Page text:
I do think that collectively writers don't command the respect we deserve, BUT I also recognize that the majority of the population, whether talented or not, is capable of writing a query letter. Reading the Rejectionist really puts that in perspective. If you're up against thousands upon thousands of people who think they're writers, you can't be too upset if you're not recognized in a short query.

    I guess, in the end, I'm discouraged with the plight of the writer, but it's nothing I can directly blame... well, the loads of crappy writers out there, but honestly... let me channel a little Sixth Sense:

    I see bad writers... querying around like normal people. They don't see each other. They only see what they want to see. They don't know they're bad... they're everywhere.

    So, really... I have no one but myself to blame for choosing a "profession" with a high level of frustration.

    Also, I do appreciate those who read slush piles.

  2. Hear, hear, Diana! I, too, admire someone like Nathan Bradsford (and the many others) who are willing to wade through piles of slush in their quest for a few jewels. I haven't yet received my first rejection because, alas, I've not net completed my first WIP, but I am determined to be grateful to those who actually take the time to reply, even if it's not the reply I desire.

  3. Great post!

    I don't think form rejections are bad. It's simple and quick and I have to admire them for responding at all!

  4. I'm a member of the I Heart Nathan club too. (Or a "Brans-Flake" as someone suggested we call ourselves.) Did you know he's got a first paragraph contest on his blog today? I'm sure there will be 1000s of entries. And he'll read every damned one. But only a couple will get the prizes. That's what querying is like. We're in a contest with thousands--every day, and there can only be a handful of winners--sometimes in a whole year. We have to get used to it and see the endless querying as part of the process. Hard on them; hard on us. It's a tough business. But hey, we get to meet all these other writers online who enrich our lives. That's worth something. At least to me.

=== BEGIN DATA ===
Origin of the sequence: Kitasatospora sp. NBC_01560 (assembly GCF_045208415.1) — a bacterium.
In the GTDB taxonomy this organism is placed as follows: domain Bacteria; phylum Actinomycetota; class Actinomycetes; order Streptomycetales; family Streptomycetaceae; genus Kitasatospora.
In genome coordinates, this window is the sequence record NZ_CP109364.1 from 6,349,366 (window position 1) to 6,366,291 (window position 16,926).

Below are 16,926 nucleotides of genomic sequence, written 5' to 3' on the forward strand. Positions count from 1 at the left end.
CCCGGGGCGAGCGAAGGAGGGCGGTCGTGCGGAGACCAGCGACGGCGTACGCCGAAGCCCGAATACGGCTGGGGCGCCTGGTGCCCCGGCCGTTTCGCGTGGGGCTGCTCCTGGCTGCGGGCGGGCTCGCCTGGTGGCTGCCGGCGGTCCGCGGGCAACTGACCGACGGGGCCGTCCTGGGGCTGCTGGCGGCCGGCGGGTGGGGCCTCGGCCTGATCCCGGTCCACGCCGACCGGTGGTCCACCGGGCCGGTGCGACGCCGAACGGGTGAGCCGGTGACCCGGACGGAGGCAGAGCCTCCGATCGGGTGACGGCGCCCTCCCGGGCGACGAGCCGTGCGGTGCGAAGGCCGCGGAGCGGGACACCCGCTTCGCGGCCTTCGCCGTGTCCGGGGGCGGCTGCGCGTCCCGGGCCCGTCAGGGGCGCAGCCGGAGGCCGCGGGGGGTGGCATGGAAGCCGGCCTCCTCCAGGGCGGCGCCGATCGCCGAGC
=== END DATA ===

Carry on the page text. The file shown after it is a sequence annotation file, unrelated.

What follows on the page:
5. I have my I Heart Nathan membership card too, people. He rocks!

    Wendy- I laughed at your Sixth Sense reference!! And I think you're right, there are thousands of queries out there so the best we can do is not take it personal. Oh I just remembered your hilarious post on agent-query letter guidelines (or something to that effect). Find it, people, you will enjoy it :)

    Sesquip- The whole querying process is like childbirth or boot camp. Everyone has their horror stories but you can't understand what it feels like until you've gone through it yourself.

    Natalie- Nicely said :) I think agents who reply to every query they get (minus spam and people who cc the entire industry) are part of the Agent Hero Elite.

    Anne- Brans-flakes, yay! I like your outlook and I agree, it's great meeting other writers online. I think the writing process in general has a lot more positives than some writers see.

  6. Great post and oh-so-true. I think the best point of all is not to trash agents. They work just as hard as we do.

  7. Hi BJ, thanks for stopping in :) Yup, trashing agents, or anyone in the publishing industry, is a big thumbs down in my book.

  8. Diana, it's time to come out and play. Where is your Tuesday post?

  9. Aww, I feel the love Wendy! I've actually been going over the first paragraph to my wip for the ever-amazing Nathan. I just entered the contest so now I shall post.